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## [TowerTalk] Re:An Engineering Question

 To: [TowerTalk] Re:An Engineering Question k1er@gte.net (John D. Peters) Wed, 04 Jun 1997 10:03:27 -0700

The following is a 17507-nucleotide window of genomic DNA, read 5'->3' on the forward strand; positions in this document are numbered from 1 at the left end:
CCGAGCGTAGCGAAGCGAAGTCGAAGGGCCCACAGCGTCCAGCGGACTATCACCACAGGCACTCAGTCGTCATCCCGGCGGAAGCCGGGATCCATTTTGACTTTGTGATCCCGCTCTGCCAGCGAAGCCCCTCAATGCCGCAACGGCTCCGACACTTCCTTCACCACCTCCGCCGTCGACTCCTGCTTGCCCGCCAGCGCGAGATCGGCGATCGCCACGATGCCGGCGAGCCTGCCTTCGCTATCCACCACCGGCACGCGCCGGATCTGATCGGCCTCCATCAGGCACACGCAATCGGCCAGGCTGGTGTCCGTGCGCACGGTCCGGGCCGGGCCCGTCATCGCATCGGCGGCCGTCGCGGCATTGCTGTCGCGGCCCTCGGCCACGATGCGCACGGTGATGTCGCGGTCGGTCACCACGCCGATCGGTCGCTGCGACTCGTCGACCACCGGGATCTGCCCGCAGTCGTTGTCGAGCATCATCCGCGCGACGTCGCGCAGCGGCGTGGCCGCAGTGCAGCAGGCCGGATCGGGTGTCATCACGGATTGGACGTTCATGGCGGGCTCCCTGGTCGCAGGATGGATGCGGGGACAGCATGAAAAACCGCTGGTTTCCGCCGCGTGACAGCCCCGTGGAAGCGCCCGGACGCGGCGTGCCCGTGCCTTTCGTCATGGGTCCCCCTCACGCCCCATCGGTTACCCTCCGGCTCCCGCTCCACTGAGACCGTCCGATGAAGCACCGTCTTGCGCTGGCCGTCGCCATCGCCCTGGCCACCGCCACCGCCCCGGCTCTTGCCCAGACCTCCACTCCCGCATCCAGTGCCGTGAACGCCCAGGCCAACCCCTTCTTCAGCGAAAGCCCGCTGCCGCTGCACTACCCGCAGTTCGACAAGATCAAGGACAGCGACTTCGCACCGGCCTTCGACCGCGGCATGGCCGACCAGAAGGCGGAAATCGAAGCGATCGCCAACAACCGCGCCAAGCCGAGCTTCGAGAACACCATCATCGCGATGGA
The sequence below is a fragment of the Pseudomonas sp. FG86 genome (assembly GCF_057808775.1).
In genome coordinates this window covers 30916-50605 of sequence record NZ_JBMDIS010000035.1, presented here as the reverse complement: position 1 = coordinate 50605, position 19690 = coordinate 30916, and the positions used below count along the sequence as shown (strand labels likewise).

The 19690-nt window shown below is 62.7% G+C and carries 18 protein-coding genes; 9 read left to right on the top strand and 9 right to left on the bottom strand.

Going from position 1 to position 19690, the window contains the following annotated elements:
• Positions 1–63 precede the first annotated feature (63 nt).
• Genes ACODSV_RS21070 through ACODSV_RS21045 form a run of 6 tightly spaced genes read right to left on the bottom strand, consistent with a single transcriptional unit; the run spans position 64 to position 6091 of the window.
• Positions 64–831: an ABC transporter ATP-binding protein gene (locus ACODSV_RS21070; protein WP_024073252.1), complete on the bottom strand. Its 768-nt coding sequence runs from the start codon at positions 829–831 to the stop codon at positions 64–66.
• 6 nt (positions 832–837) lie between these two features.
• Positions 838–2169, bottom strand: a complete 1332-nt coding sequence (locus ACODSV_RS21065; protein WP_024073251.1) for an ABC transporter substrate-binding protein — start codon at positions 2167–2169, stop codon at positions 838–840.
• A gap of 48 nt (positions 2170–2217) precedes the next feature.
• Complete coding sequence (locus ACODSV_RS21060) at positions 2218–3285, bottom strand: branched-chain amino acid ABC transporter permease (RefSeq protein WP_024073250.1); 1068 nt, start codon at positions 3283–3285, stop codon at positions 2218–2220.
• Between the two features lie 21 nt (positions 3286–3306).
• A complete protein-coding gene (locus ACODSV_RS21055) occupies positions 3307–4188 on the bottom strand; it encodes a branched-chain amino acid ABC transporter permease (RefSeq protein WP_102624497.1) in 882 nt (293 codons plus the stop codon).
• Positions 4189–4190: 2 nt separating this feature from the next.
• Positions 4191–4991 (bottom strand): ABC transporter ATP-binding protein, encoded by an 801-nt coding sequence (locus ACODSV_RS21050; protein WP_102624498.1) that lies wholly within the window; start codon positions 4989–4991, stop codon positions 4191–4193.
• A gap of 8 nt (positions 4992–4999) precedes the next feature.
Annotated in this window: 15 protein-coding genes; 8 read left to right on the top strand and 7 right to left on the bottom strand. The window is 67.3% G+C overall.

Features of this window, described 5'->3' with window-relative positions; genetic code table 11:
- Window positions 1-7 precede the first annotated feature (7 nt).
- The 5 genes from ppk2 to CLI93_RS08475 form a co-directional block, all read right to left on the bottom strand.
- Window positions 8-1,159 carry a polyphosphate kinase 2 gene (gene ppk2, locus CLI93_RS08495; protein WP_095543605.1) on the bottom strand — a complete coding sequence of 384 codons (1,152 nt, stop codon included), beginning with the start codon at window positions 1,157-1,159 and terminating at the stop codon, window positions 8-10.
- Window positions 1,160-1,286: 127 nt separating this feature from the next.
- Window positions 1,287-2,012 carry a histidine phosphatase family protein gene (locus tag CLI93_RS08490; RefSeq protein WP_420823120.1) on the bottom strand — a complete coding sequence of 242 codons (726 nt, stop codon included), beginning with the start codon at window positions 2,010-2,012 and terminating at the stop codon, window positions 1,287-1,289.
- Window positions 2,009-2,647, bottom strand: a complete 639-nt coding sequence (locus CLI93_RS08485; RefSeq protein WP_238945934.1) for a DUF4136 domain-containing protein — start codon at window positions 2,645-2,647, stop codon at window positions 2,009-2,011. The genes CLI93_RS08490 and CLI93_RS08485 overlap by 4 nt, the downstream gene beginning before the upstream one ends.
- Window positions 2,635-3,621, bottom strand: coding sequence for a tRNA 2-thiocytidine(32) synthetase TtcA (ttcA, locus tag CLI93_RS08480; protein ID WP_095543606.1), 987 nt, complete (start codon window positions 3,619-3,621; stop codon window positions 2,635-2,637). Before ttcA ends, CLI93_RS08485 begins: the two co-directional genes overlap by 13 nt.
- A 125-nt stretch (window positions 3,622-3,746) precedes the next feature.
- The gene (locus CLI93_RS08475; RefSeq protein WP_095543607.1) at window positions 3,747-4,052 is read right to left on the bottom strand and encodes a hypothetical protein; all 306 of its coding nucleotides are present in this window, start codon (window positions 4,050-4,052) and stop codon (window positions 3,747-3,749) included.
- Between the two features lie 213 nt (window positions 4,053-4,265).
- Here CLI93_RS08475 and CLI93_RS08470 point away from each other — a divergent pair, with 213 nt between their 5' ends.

```Daniel H. Arney Jr. wrote: > > Stan Griffiths wrote: > > > > >Hi, > > > > > >Just reflecting on the problem of placing guy anchors > > >closer to the base of the tower... > > > > > >Interesting how yachting designers plan their rigging to > > >keep 100+ foot masts upright, when they are limited > > >by the beam of the yacht. And how many square feet > > >of sail area? > > > > > >Martin ZL1ANJ > > > > For what it's worth, I notice that a yacht's mast is not vertical with > > respect to the earth's surface when under sail. It rolls the boat over > > pretty good. Again, I suspect the mechanics of this are quite different > > than antenna towers. > > > > Stan w7ni@teleport.com > > > > You have to remember that a boat under sail power is flying a wing, it > is an AIRFOIL that flys just like a wing of an airplane, just happens to > be in the vertical plane. This is without going into all of the detail. > Please do not find the thread and try to thread the needle. Not radio > related. just a point. > Hank KN6DI > > -- >It is NOT possible to train every reader to become a mechanical engineer nor a yacht designer on this forum. However, if you passed high school algebra, and trig, and plane geometry you probably know enough for a good start. The mast (any of them) must be supported by the guys, forestay, backstay, and however many stays close to the beam, and the bearing the mast passes through into the cabin, and the socket into which it is seated. The mast is twisted, and subject to bending force perpendicular to the mast, which is distributed along the length of the mast (or at least the length with sail attached if you reef). The amount of force is a function of the wind velocity, the sail area, the sail shape, and the angle that the sail is set relative to the wind. However, in any case the force is trying to bend the mast in some direction and the bending moment is the perpendicular force times the length of the mast from the socket. The force is balanced by the combination of stays, some to the top of the mast, some attached by horizonal strength members at several points along the mast. A 170 ft mast may have 3 or 4 sets of stay attachments. This force is countered by the many tons of lead in the keel, under the force of gravity, times the distance from the pivot point to the center of mass in the keel. The force may be resolved into a righting moment, but that righting moment will equal the torque on the mast acting as the upseting moment. In any direction. The horizontal component of the force is driving the boat, forward and sideways. The only function of the stays is to transmit the force from the mast to the hull. The force is usually simplified to a total force times the distance from the center of gravity to the center of buoyance. The more you tip, the greater the distance in the lever. Try 870 sq ft on each jib and 1300 or 1800 sq ft on the main. Double that if you want to run up the genoa or a spinnaker. Makes your 10 sq ft TA33 a pretty tame sail. Your guyed tower is exactly the same problem. The sail area is the area of your tower, all antennas, masts, rotors, and wires. You can pick a wind, determine the horizontal pressure at any place on the tower. Or make an approximation by calculating the pressure on each 10 ft piece. The pivot point is the base of the tower, AND any point on the tower. The vertical load is the weight of the tower and everything on it plus the vertical component of all the guy force. The twisting moment is the unbalanced wind load applied to the antenna system trying to rotate the mast. The twist will either be balanced by your guys on the torque suppressor, or the structure of the tower, or the tower will fall. The horizontal force on the system will either be balanced by the horizontal component of the force from each set of guys or the guys will pull out, snap, or the tower will bend. If you have 40 sq ft of sail above the tower, and above the top set of guys, you should work out the horizontal force at the attachment point for every antenna and see what the bending force on the mast is at the top of the tower. The force times the mast length above the tower top is one lever, and it must be balanced by an equal moment of the distance from the top of the tower to the bearing inside the tower times the side thrust force applied at the lower end of your mast. Your guys may hold while your mast bends, the tower top section bends, or the bearings fail. If the system holds, then the bending load is being transmitted to the tower, and you need to calculate the bending moment being applied to each section in the tower. If your guys are too far apart the tower may bend between the guys. If you leave up too much sail the mast WILL break, or the stays will pull out, or the boat WILL roll over. A knockdown really screws up your storage in the cabin! Overload your tower and it will really screw up your backyard. I think the ANSWER to "An Engineering Question" is to hire a PE to look at your planned system if YOU don't want to follow the tower mfr specs and recommendations. 73 John K1ER -- FAQ on WWW: http://www.contesting.com/towertalkfaq.html Submissions: towertalk@contesting.com Administrative requests: towertalk-REQUEST@contesting.com Problems: owner-towertalk@contesting.com Search: http://www.contesting.com/km9p/search.htm ```
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